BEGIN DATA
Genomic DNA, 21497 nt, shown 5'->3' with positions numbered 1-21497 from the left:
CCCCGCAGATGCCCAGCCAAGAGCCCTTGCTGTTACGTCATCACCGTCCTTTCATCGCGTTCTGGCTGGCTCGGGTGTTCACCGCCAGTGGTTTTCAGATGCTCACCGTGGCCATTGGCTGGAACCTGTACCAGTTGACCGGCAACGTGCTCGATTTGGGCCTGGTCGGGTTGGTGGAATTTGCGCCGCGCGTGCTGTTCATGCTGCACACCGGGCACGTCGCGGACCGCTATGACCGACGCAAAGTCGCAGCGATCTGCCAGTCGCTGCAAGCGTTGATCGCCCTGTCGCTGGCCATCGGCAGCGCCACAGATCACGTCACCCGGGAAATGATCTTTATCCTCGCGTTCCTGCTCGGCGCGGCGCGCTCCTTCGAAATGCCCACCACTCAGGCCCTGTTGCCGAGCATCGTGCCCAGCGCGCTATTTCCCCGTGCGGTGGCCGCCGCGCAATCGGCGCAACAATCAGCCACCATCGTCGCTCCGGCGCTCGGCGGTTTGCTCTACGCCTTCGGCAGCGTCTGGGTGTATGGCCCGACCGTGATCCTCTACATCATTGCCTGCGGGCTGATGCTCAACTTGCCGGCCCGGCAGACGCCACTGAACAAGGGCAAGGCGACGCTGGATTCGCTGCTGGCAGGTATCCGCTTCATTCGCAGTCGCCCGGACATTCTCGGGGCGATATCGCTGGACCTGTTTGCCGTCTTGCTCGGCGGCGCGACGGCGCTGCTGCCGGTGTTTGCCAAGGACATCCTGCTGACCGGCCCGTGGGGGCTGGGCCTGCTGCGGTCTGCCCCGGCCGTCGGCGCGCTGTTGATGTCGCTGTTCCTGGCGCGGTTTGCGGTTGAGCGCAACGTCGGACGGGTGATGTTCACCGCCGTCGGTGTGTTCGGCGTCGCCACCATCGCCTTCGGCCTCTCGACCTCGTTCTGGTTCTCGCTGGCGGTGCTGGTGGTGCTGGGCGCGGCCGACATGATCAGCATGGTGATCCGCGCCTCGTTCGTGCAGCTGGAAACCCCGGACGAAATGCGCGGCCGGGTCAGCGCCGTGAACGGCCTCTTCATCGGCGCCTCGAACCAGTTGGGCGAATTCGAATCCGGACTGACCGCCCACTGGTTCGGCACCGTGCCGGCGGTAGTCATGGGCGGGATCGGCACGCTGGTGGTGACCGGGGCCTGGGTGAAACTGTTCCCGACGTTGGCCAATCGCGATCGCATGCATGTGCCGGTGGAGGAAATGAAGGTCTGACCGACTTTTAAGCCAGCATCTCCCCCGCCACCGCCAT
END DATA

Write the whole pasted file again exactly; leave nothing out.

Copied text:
Genomic DNA, 21497 nt, shown 5'->3' with positions numbered 1-21497 from the left:
CCCCGCAGATGCCCAGCCAAGAGCCCTTGCTGTTACGTCATCACCGTCCTTTCATCGCGTTCTGGCTGGCTCGGGTGTTCACCGCCAGTGGTTTTCAGATGCTCACCGTGGCCATTGGCTGGAACCTGTACCAGTTGACCGGCAACGTGCTCGATTTGGGCCTGGTCGGGTTGGTGGAATTTGCGCCGCGCGTGCTGTTCATGCTGCACACCGGGCACGTCGCGGACCGCTATGACCGACGCAAAGTCGCAGCGATCTGCCAGTCGCTGCAAGCGTTGATCGCCCTGTCGCTGGCCATCGGCAGCGCCACAGATCACGTCACCCGGGAAATGATCTTTATCCTCGCGTTCCTGCTCGGCGCGGCGCGCTCCTTCGAAATGCCCACCACTCAGGCCCTGTTGCCGAGCATCGTGCCCAGCGCGCTATTTCCCCGTGCGGTGGCCGCCGCGCAATCGGCGCAACAATCAGCCACCATCGTCGCTCCGGCGCTCGGCGGTTTGCTCTACGCCTTCGGCAGCGTCTGGGTGTATGGCCCGACCGTGATCCTCTACATCATTGCCTGCGGGCTGATGCTCAACTTGCCGGCCCGGCAGACGCCACTGAACAAGGGCAAGGCGACGCTGGATTCGCTGCTGGCAGGTATCCGCTTCATTCGCAGTCGCCCGGACATTCTCGGGGCGATATCGCTGGACCTGTTTGCCGTCTTGCTCGGCGGCGCGACGGCGCTGCTGCCGGTGTTTGCCAAGGACATCCTGCTGACCGGCCCGTGGGGGCTGGGCCTGCTGCGGTCTGCCCCGGCCGTCGGCGCGCTGTTGATGTCGCTGTTCCTGGCGCGGTTTGCGGTTGAGCGCAACGTCGGACGGGTGATGTTCACCGCCGTCGGTGTGTTCGGCGTCGCCACCATCGCCTTCGGCCTCTCGACCTCGTTCTGGTTCTCGCTGGCGGTGCTGGTGGTGCTGGGCGCGGCCGACATGATCAGCATGGTGATCCGCGCCTCGTTCGTGCAGCTGGAAACCCCGGACGAAATGCGCGGCCGGGTCAGCGCCGTGAACGGCCTCTTCATCGGCGCCTCGAACCAGTTGGGCGAATTCGAATCCGGACTGACCGCCCACTGGTTCGGCACCGTGCCGGCGGTAGTCATGGGCGGGATCGGCACGCTGGTGGTGACCGGGGCCTGGGTGAAACTGTTCCCGACGTTGGCCAATCGCGATCGCATGCATGTGCCGGTGGAGGAAATGAAGGTCTGACCGACTTTTAAGCCAGCATCTCCCCCGCCACCGCCAT